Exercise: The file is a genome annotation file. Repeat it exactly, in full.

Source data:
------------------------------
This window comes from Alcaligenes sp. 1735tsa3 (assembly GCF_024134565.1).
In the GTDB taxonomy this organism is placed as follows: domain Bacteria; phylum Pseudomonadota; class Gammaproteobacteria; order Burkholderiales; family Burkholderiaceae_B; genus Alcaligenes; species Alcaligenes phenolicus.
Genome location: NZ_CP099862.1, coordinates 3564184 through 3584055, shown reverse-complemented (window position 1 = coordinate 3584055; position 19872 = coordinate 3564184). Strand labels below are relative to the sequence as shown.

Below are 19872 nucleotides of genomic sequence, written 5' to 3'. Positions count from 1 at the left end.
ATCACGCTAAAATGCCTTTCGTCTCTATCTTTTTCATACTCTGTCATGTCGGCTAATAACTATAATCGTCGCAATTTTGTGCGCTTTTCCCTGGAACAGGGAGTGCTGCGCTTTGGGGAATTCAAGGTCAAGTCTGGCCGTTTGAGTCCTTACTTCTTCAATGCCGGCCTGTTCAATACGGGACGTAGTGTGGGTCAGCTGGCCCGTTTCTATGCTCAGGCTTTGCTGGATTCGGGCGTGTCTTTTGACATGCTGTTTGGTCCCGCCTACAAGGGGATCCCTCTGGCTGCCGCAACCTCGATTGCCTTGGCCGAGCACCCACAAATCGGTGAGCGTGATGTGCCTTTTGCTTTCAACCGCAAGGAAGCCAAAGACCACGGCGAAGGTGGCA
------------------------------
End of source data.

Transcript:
This window comes from Alcaligenes sp. 1735tsa3 (assembly GCF_024134565.1).
In the GTDB taxonomy this organism is placed as follows: domain Bacteria; phylum Pseudomonadota; class Gammaproteobacteria; order Burkholderiales; family Burkholderiaceae_B; genus Alcaligenes; species Alcaligenes phenolicus.
Genome location: NZ_CP099862.1, coordinates 3564184 through 3584055, shown reverse-complemented (window position 1 = coordinate 3584055; position 19872 = coordinate 3564184). Strand labels below are relative to the sequence as shown.

Below are 19872 nucleotides of genomic sequence, written 5' to 3'. Positions count from 1 at the left end.
ATCACGCTAAAATGCCTTTCGTCTCTATCTTTTTCATACTCTGTCATGTCGGCTAATAACTATAATCGTCGCAATTTTGTGCGCTTTTCCCTGGAACAGGGAGTGCTGCGCTTTGGGGAATTCAAGGTCAAGTCTGGCCGTTTGAGTCCTTACTTCTTCAATGCCGGCCTGTTCAATACGGGACGTAGTGTGGGTCAGCTGGCCCGTTTCTATGCTCAGGCTTTGCTGGATTCGGGCGTGTCTTTTGACATGCTGTTTGGTCCCGCCTACAAGGGGATCCCTCTGGCTGCCGCAACCTCGATTGCCTTGGCCGAGCACCCACAAATCGGTGAGCGTGATGTGCCTTTTGCTTTCAACCGCAAGGAAGCCAAAGACCACGGCGAAGGTGGCA